According to the Western tradition (and the Eastern tradition?) today is the day that we celebrate Mary, the mother of God. When I was younger I remember being told that this title was inappropriate because it somehow suggested the eternality or deity of Mary. It was emphasized that Mary was the mother of the humanity of Jesus. It was not until I was in college that I learned that this was a subject debated in the early church.
The defenders of the term Theotokos (Gk = one who gives birth to God [Θεοτόκος]) debated those who argued that the term Christotokos (Gk = one who gives birth to Christ) was more appropriate because God is eternal and God cannot be born. Against the defenders of Christotokos it is argued,
Since Mary is Jesus’ mother, it must be concluded that she is also the Mother of God: If Mary is the mother of Jesus, and if Jesus is God, then Mary is the Mother of God. There is no way out of this logical syllogism, the valid form of which has been recognized by classical logicians since before the time of Christ.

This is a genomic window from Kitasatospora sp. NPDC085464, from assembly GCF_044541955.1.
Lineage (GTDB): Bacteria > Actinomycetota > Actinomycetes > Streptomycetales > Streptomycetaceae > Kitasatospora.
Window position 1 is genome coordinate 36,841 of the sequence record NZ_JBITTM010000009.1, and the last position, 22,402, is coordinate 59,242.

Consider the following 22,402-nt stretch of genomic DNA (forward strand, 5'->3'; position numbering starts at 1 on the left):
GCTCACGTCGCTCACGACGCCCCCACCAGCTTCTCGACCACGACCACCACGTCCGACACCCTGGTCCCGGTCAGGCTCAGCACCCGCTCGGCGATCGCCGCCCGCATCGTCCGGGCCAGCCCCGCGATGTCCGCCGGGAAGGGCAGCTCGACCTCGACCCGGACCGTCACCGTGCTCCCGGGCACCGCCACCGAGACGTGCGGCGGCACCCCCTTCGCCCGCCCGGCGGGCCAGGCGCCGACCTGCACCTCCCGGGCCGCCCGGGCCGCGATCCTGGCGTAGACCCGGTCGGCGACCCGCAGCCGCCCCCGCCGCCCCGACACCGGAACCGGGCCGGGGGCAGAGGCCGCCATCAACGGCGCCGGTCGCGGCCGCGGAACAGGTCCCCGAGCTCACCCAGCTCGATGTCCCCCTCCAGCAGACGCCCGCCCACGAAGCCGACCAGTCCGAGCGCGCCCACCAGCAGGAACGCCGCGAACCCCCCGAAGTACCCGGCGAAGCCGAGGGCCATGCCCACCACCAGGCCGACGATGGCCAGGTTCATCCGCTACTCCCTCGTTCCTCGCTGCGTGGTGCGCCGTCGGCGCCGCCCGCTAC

Adrian Fortescue wrote,
It follows obviously from the hypostatic union: she is the mother of Christ, the mother of a person, and that person is God. The relation of mother and son concerns persons. The mother of a person who is God is just as much Mother of God as the mother of a person who is man is mother of man. 
Those who were in error–the Christotokos–were mistaken in their understanding of Christ. Most at the time of the controversy were of the party of Nestorius who said Christ was two persons.  Orthodoxy maintains that Christ is one person with two natures. Therefore, we cannot speak of Christ as being human on one end and God on another. Since Christ is God it is understood that Mary is the mother of God who was born in the incarnation.
It needs to be understood by those who reacts negatively to this title that it does not suggest the eternality of Mary nor does it suggest that the eternal God is temporal. Mary, the mother of God, suggest that the incarnation was a real occurrence in our history in our world. We confess that the man Jesus of Nazareth was the creator God.
 “Mary, Mother of God” accessed from http://www.catholic.com/library/Mary_Mother_of_God.asp on 1 January 2010.
 Adrian Fortescue, The Greek Fathers: Their Lives and Writings, San Francisco, CA: Ignatius Press, 2007 (reprint from 1908). 171-172.
 Ibid. 170.